Kirra’s training wheel popped off on the way home from school. Luckily, she landed in the grass. Crying insued. We walked the bike the other half mile home.
She is five years old and nearing the midpoint of her kindergarten year. I took it as a sign the training wheels need to come off. I put them in the trash immediately. We abandoned homework and Kirra hopped on the bike.
Leading up to this point, I imagined the difficulty would be getting her started. It was no problem. She was ready. Pedaling is second nature to her now. My next expectation was she would struggle with balance. No problem.
And then came stopping. I had no idea. It never crossed my mind the degree of difficulty. She has no idea how to stop. I have to help her.
Kirra and I are working on stopping. Without crying. Without panicking. Without giving up. Here is what is helping so far:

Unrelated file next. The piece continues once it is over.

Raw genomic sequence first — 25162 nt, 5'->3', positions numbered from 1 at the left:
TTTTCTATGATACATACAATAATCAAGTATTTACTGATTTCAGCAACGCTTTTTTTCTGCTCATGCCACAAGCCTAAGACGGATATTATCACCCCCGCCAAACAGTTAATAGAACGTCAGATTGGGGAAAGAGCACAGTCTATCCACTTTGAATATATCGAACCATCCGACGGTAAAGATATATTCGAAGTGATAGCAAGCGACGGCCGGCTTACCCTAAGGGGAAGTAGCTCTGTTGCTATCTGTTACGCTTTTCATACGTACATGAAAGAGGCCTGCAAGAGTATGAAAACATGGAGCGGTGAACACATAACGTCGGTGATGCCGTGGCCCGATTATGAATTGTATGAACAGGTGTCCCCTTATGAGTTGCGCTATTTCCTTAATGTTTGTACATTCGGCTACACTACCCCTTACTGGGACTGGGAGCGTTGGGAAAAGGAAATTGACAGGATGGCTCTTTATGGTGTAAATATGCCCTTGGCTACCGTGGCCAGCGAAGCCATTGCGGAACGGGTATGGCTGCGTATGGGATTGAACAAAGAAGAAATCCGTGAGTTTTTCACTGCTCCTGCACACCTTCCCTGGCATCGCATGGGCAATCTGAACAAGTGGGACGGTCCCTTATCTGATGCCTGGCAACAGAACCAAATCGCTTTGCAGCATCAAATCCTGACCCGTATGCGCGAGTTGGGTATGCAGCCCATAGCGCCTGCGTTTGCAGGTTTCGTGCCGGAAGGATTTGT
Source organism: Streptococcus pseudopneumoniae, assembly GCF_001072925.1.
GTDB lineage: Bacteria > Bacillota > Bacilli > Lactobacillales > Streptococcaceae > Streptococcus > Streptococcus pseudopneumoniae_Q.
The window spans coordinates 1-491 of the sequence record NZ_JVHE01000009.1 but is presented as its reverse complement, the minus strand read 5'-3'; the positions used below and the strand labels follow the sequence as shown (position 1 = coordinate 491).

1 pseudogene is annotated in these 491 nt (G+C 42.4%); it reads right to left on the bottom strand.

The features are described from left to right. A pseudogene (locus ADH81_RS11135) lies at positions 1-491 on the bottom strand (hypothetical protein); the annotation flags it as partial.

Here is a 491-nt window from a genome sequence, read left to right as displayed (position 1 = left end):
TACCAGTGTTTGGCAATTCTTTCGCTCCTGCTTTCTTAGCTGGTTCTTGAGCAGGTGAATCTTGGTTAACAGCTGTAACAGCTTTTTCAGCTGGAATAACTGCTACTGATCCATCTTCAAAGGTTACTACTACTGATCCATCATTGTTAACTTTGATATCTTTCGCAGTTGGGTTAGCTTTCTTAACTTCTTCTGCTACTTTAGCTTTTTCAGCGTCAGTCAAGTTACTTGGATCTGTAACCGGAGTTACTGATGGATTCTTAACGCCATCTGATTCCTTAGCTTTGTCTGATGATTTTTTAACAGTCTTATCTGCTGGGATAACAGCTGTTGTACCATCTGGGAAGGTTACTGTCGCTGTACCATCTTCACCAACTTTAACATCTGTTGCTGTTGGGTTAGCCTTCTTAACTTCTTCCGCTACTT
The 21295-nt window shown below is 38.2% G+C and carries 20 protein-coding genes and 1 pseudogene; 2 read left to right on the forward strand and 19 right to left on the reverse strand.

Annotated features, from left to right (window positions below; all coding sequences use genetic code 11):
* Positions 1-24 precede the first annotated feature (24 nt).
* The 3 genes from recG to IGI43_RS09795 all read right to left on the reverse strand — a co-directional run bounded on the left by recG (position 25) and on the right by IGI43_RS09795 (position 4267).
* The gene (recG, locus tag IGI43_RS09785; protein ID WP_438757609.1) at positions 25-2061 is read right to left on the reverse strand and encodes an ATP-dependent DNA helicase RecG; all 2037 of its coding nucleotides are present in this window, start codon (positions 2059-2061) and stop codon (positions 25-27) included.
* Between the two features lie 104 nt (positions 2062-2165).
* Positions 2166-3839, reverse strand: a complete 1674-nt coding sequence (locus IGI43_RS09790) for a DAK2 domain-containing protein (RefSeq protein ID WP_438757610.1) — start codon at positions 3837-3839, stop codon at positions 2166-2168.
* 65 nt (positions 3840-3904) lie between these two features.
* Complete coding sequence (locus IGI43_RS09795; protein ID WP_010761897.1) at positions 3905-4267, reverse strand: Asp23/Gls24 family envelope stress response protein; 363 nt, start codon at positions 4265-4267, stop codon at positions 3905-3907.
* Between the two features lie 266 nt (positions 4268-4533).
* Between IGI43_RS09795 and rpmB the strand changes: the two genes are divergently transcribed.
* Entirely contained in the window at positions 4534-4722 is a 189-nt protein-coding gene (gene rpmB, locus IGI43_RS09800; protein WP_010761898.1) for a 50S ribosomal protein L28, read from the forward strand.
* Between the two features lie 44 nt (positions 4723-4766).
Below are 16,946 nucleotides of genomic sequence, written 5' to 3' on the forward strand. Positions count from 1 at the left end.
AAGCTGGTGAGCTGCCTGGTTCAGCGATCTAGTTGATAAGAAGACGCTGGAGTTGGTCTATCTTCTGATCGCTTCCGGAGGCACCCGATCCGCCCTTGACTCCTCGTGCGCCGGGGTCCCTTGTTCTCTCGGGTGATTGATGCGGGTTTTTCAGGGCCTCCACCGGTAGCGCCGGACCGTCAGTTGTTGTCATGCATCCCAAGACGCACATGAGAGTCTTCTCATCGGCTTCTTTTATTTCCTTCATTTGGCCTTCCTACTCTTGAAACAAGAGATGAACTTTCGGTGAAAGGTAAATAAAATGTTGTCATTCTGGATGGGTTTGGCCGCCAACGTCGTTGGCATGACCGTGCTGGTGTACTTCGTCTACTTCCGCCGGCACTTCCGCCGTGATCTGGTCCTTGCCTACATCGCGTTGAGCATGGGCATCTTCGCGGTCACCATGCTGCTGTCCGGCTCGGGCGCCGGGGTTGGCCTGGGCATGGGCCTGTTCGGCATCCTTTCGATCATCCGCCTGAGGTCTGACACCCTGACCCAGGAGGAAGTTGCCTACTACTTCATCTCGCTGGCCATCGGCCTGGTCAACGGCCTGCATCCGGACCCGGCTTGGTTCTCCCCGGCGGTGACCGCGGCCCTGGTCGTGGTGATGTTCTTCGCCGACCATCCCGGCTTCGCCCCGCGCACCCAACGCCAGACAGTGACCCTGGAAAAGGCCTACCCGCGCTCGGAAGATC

- Stay calm. If I panic, she panics.
- Don’t just tell her what to do, show her what to do. I took my bike out of the garage and let he watch me stop.
- Focus on encouragement. The more I encourage her progress with positive remarks, the more confidence she gains.
- Don’t catch her every time she falls. My instinct is to keep her from getting hurt. But she needs to feel what it’s like to fall to know how to prevent it the next time.
- Give it time. I have a time-frame I think it should take to learn. It’s short. Her time-frame is different. She needs time.
- Expect the best. I know Kirra will learn to stop. I believe in her.
As parents, there are many moments in our kids lives that we need to help them stop. It doesn’t change the older they get. It may increase. How we do it matters.